In 24 hours, we will have a good idea as to which candidate won the Iowa Caucus, which candidates came in a close second and third, and which candidate (or candidates) decide to end their quest for the Republican nomination. Here is what our friends from around the web have to say on the caucus:
TalkLeft: “It’s the final night the long holiday weekend. Aside from the Iowa caucuses which I have no interest in, there’s not much to write about.”
Hopefully they will take more of an interest in the process once the Republican field narrows down to two or three viable candidates. Even if the primaries are not for your political party, you should always pay attention just so you can make an informed decision in November.
A Disgruntled Republican: “Despite Ron Paul’s favorable showing in Iowa, I think there is almost no chance he will be the Republican nominee. He is too far outside the political mainstream. Should he be the nominee, I think President Obama will be reelected in a landslide. Also, despite Romney’s top spot in Iowa today and his consistent holding on to about 20% of the Republican support nationwide, I do not think he will be the nominee. He is simply too moderate for most Republicans and has flip-flopped too often. I have been a Newt supporter but quite frankly am not encouraged that he can win the nomination. If he is the nominee, I think he could provide a strong challenge to Obama simply because he is so much more intelligent and informed than Obama and can better articulate his positions and has a good game plan for winning. In a debate, Newt will run circles around Obama and Newt can force Obama to debate. However Newt has a lot of baggage and with Obama’s vast campaign war chest we would see a very dirty campaign focusing on Newts negatives.”
That is a decent summary of the current Republican front-runners. The big question for the Republican leadership (not necessary the candidates) is how would they bring in the Ron Paul supporters if he fails to win the nomination, and keep him from running as a third-party candidate?
Liberal Values: “Another example of how little voters in the poll understand the actual position of the candidates is seen with Ron Paul. Those who see other Republicans as having view similar to their views say the same of Ron Paul. Regardless of whose views are preferable, it is clear that Ron Paul does not occupy the same portion of the political spectrum as other Republican candidates. This shows why Paul has surged in some Iowa polls, but once his views become known it is hard to see him surviving in GOP contests beyond Iowa and New Hampshire.”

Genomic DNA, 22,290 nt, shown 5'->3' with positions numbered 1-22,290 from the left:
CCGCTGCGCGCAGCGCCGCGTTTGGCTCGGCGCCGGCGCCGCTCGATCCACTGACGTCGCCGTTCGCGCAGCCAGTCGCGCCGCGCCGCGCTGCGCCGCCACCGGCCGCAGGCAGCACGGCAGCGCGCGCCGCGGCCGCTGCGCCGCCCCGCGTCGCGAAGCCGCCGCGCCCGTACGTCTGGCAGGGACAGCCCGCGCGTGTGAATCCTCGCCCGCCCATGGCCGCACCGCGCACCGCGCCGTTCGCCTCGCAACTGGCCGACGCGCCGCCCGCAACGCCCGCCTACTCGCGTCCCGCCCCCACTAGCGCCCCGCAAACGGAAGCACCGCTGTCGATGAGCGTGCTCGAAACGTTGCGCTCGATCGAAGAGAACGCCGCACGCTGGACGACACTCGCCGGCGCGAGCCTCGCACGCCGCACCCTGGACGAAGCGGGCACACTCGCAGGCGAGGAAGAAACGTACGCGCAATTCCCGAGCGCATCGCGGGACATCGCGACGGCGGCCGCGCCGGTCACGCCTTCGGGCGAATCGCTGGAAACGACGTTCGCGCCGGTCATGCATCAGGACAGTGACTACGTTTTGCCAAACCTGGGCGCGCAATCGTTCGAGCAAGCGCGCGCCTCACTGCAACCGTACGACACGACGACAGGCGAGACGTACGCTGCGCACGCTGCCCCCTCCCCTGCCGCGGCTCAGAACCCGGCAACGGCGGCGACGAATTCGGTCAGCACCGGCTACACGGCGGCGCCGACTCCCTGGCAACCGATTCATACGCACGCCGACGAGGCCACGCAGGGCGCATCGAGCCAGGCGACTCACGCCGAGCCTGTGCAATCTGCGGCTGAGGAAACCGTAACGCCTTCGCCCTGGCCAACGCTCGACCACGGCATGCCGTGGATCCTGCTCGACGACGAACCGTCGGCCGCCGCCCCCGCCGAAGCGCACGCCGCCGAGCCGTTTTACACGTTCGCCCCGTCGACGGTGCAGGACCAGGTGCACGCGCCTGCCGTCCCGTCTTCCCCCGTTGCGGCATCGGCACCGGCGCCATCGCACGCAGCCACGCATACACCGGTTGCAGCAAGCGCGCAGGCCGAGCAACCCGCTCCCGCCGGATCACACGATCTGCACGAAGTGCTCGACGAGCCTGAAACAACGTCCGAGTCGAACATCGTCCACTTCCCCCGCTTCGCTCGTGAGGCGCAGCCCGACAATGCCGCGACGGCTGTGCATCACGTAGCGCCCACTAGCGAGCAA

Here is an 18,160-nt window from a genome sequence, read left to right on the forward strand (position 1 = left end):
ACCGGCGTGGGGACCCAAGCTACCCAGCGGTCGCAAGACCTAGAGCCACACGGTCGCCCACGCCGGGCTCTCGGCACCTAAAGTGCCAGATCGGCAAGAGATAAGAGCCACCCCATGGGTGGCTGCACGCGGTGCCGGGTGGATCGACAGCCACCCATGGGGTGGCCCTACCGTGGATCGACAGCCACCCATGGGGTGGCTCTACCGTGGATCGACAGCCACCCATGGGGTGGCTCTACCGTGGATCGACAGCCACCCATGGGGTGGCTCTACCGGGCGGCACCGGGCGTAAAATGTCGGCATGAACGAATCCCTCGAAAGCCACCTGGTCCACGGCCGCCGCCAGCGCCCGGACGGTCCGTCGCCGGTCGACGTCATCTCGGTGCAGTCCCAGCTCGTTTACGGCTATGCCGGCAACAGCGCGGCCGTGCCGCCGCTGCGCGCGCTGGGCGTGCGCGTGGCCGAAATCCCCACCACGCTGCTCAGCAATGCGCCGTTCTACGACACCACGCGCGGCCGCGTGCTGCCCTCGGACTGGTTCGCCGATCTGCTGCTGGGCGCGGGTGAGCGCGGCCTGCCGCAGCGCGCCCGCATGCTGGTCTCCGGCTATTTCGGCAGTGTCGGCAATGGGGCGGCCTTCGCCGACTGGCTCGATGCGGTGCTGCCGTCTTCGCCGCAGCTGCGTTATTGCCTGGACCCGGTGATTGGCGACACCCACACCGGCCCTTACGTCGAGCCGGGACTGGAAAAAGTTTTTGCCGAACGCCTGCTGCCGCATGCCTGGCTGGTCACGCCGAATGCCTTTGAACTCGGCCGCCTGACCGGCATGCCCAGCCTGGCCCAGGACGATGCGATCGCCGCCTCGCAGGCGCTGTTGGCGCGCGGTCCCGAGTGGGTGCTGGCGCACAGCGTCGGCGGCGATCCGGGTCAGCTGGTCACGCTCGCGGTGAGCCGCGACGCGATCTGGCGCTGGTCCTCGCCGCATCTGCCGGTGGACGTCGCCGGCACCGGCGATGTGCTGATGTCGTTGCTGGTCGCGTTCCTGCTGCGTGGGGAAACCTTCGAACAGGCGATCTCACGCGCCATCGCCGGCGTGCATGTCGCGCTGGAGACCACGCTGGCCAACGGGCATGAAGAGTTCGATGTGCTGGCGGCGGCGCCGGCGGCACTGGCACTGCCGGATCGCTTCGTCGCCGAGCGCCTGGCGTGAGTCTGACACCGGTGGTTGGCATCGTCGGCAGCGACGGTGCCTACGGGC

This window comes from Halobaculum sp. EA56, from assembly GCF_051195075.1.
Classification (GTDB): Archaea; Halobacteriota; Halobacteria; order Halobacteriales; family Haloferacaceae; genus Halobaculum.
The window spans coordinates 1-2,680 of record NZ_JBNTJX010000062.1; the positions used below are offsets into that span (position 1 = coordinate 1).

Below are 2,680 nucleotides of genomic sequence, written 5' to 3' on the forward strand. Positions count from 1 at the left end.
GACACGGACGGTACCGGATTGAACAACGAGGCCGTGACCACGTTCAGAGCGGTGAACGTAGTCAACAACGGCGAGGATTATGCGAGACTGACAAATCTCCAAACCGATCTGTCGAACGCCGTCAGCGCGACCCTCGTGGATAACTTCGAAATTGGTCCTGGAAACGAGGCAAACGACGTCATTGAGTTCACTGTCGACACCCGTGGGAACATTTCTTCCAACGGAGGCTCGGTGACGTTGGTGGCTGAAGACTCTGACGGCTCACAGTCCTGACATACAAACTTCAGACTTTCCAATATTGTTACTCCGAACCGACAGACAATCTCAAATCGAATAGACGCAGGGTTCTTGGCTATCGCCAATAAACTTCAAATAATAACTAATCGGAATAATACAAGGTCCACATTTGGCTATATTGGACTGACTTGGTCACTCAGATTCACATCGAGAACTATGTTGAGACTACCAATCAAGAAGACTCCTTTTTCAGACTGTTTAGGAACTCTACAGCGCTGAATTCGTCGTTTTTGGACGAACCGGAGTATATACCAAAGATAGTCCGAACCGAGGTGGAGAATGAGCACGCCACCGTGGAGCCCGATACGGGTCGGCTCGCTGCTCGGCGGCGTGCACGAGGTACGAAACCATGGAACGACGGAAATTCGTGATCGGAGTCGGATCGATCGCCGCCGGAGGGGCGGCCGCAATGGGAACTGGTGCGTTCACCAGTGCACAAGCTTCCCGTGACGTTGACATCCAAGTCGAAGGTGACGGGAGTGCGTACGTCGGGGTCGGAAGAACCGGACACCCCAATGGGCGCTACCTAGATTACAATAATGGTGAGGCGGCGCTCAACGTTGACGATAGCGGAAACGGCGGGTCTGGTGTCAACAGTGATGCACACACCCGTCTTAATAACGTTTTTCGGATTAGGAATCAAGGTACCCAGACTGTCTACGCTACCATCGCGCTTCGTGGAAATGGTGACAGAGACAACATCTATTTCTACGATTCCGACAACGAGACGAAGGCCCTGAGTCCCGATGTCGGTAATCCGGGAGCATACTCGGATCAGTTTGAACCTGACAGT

This is why I said in regards to TalkLeft’s “apathy” that you need to be tuned in to the primary process. This is the dress rehearsal before the general election campaign where you can screen out which candidates do and do not match up with your views.
Questions and Observations: “That said, the GOP faithful are going to have to realize something – and before I say this, I want it understood it is not an endorsement of any of the above – they’re not going to get the perfect candidate. At some point they’re going to have to pick among those running and back that candidate if they want Barack Obama to begin planning his library. And it may entail holding their collective noses to do so … again.”
It is highly unlikely you will ever find a candidate that ever matches the “perfect” label. I could argue that even Ronald Reagan never met that criteria within the Republican party. And you don’t need “perfect,” but rather someone that is “complete” and competent.
Connecting.the.Dots: “This is the same Santorum who, after making headlines for zany comments on subjects ranging from Catholic priests’ child abuse to the Middle East, lost his bid for reelection only five years ago by 41 percent to 59, the largest margin of defeat ever for an incumbent Republican Senator in Pennsylvania.
Yet, here is a serious analysis that gives him a rising chance of actually winning the Caucuses based on his current momentum as desperate Rick Perry runs ads accusing Santorum as “proud of feeding at the earmark trough in Congress.”"
Iowa does tend to have a few surprises, and I fault a lot of that on the polling process. The Iowa Caucus depends on the ground game the candidate has, since it is a major investment of time by the Caucus goers in order to cast a vote. Unlike other primaries, where the voter simply arrives at a polling booth, casts a vote, and leaves, caucus goers spend hours listening to campaign pitches, debating the positions, and then voting. So could Santorum or Paul come out in the top three tomorrow (as polls suggest), or will we be “surprised?”
Chicago Argus: “WILL MITT ROMNEYwin? Will Ron Paul finish a close second place (as various polls of late indicate he just might)?
I’m more interested to see who finishes after them, and what becomes of the people who want those people to be U.S. president. Because if the Bachmann fanatics wind up remaining hard-core in their ideological leanings, then this primary has the potential to set the stage for an incredibly ugly general election cycle.”
That is a good point. Where does the support for “the losers” end up going after Iowa? It will depend on which candidate next best matches their personal views, and by seeing how those backers spread out among the remaining candidate can give you a good view of what is important to the Republican backers this year.
With that, let’s see what Iowa holds in store for us. Like in the last election cycle, I will post the results once they are available. Why not leave a comment below on who you think will (or shouldn’t) win and why.